Puffer Fish Pastors
Puffer fish are pretty, cool and dangerous.
When a predator approaches, a puffer fish can expand to several times their normal size. It’s a defense mechanism to keep him safe.
In 1 Corinthians 8:1, Paul warns a group of Christians that knowledge puffs up. Today, it’s not just knowledge that cause pastors to puff up. We puff out our chests about the size of our church, the number of baptisms, the health of our team, the model of ministry we’ve chosen, and the list goes on. Too many of us are like puffer fish, blowing up to keep ourselves safe, when other pastors come near.
We are puffer fish pastors.
Social Media is the ultimate weapon for a puffer fish pastor. We brag on Twitter and Facebook (all in the name of excitement, vision or Jesus, of course). We fish for the retweet or the compliment. And every time someone engages – we puff up a little more.
But our puffery isn’t limited to Twitter and Facebook. We’ve got gatherings that allow us to puff in person. It’s nearly impossible to meet a pastor without asking how many attend the church. We talk about the people we know, the books we’ve read and the places we’ve been, not to mutually edify each other but to show how successful we are.
And let this metaphor marinate for a little bit: Pufferfish are extremely poisonous.
Almost all Pufferfish contain a chemical called tetrodotoxin. It makes them taste bad to other fish. To humans, tetrodotoxin in 1,200 times more poisonous than cyanide.
So, how do you de-puff? Here are a few honest suggestions.
1. Talk about your struggles, not just your successes.
It’s easy to talk about your successes, but people need to hear about your struggles. If I can be blunt: Pastors, we need you to tell us when you suck.
Just once, I’d love to see a pastor honestly tweet “Man…today’s service just wasn’t that good” or “Just finished a deacons meeting and I’m not sure they are all Christians” or “I’m supposed to preach this Sunday and I have nothing to say.”
These statements sound ridiculous because we’re not used to hearing that kind of honesty. We’re used to hearing about how incredible the service was or how great the meetings were or how excited you are to preach. But deep down, we all know you’re human.
John Maxwell says talking about your successes impresses people but talking about your failures impacts people.
When you preach on parenting, talk about the times you lost it and yelled at you kid, not just the time when you took your daughter on a mission trip. When you talk about forgiveness, talk about the time you needed to ask for forgiveness (and not just in those sinful areas like pride that have a weird way of making you sound good).
Pastor, we need to know you aren’t a super-Christian, with secret access to God, a gold-plated will power, and a Martha Stewart home. Share your struggles, not just your successes.
2. Have at least one real friend you don’t need to impress.
Every pastor needs at least one real friend who doesn’t care about the size of his church.
The kind of guy who won’t puff back when you start talking shop. The kind of relationship where conversations aren’t tweeted or Instagrammed. A person who likes you for who you are and not what you do.
It’s possible this friendship might be with another pastor, but it’s more likely it will be with a regular person (as if all pastors are not regular people). There’s something refreshing about hanging out with a person who doesn’t know all the famous pastors you admire and who hasn’t heard of all the conferences you. They key here is not only not trying to impress this person…it’s they won’t let you.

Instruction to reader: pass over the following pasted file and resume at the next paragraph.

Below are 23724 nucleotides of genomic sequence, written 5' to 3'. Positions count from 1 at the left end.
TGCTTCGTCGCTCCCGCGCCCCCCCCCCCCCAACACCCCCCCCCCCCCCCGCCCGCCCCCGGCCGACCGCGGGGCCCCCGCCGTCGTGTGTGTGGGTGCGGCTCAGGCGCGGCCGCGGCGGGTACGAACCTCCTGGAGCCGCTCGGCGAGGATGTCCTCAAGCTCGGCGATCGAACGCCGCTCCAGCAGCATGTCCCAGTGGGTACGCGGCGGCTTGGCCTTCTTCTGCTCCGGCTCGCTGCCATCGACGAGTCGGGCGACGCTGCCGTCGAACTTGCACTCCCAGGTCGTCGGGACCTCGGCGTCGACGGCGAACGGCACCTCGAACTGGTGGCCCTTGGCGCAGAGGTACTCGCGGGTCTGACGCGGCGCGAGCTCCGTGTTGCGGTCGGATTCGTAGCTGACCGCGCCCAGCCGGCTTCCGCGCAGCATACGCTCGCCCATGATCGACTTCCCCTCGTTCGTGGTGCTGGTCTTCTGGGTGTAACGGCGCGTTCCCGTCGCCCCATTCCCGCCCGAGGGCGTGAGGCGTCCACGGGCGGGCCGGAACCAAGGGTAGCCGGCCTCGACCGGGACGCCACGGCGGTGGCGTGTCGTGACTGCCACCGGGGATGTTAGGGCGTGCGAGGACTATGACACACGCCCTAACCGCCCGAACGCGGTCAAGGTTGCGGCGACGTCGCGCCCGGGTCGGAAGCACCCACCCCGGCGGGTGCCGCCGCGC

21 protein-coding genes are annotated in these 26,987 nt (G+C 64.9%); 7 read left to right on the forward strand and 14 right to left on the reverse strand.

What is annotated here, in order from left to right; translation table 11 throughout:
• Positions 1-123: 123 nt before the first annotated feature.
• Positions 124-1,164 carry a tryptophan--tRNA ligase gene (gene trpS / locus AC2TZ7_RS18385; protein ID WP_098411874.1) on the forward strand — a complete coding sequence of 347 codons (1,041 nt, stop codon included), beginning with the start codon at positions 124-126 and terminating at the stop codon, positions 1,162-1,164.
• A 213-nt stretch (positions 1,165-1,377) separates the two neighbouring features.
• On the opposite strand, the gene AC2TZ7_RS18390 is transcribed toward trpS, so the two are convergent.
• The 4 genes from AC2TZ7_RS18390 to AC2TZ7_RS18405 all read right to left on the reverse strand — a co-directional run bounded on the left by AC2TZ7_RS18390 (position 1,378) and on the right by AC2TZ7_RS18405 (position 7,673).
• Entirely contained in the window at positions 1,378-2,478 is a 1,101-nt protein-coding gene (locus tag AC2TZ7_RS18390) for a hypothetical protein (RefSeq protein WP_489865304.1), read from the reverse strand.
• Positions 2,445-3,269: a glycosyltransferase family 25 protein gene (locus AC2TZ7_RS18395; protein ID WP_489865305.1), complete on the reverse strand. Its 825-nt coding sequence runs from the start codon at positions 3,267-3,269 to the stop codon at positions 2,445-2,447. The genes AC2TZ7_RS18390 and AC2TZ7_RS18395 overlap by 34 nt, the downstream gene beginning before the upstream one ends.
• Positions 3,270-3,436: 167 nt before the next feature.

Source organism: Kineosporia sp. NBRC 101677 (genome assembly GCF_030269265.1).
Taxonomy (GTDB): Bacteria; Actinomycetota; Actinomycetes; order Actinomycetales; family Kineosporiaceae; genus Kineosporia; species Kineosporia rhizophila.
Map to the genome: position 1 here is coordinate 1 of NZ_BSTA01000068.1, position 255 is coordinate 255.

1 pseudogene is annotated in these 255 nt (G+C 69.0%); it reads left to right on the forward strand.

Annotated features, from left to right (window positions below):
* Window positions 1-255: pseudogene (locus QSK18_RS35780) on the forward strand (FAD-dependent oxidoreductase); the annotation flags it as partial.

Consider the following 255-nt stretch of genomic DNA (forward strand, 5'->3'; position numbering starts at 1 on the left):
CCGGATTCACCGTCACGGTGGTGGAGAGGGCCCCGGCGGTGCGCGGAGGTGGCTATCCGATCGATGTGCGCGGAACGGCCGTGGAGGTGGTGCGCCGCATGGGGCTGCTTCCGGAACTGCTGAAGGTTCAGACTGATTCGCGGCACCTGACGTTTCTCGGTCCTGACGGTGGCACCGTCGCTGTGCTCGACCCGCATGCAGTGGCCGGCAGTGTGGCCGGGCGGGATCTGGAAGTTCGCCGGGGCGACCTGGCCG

Deep down, I think all pastors want a real friend. Not just a coach. Not just a conference. I’m talking about a real friend who isn’t impressed by who you are or what you do.
3. Control the flow of information.
I don’t know if it really helps, but every now and then, I reboot my computer. I feel like it speeds things up and closes out programs I’m not really using.
So when it comes to your spirit, maybe a reboot could help. Maybe you could clean the slate in some small ways and start over.
It could be unfollowing people on Twitter who bring out the worst in you. And if you’re like me, it will have little to do with what they are saying and how they are saying, but everything to do with what’s happening in your heart. The same thing goes for blogs, websites and email newsletters. If you’re a conference junkie, maybe you could pass on the next one, and spend the time thinking, dreaming, praying or planning. A half-dozen people will post notes online, anyway.
Just step back for a little while. Maybe a season of not knowing what everyone else is doing would be good for your soul.
Shutting off some of the streams of information helps me reboot my system. I think it allows me to “be still and know He is God.”
4. Talk about other people.
This post originally had three suggestions, but I sent it to my friend and co-worker Jake Dudley, and his feedback convinced me to add another point. Jake said, “More pastors need to talk about other people.”
I know that was certainly true of me when I was serving as a senior pastor. And it’s still true today. Pointing people to my content is fine, but using my platform to share other people’s stuff is just as helpful.
What if I intentionally worked harder to get the spotlight off me and shine it on others? What if instead of tweeting my own successes, I shared things like…
- “Could you check out my friend’s blog? He wrote exactly what I’ve been thinking.”
- “Hey Church – thank you for leading, serving and giving. You are an example to me.”
- “I want to pray for you. What do you need?”
Have you ever been guilty of being a puffer fish pastor? What are some ways we could overcome this together?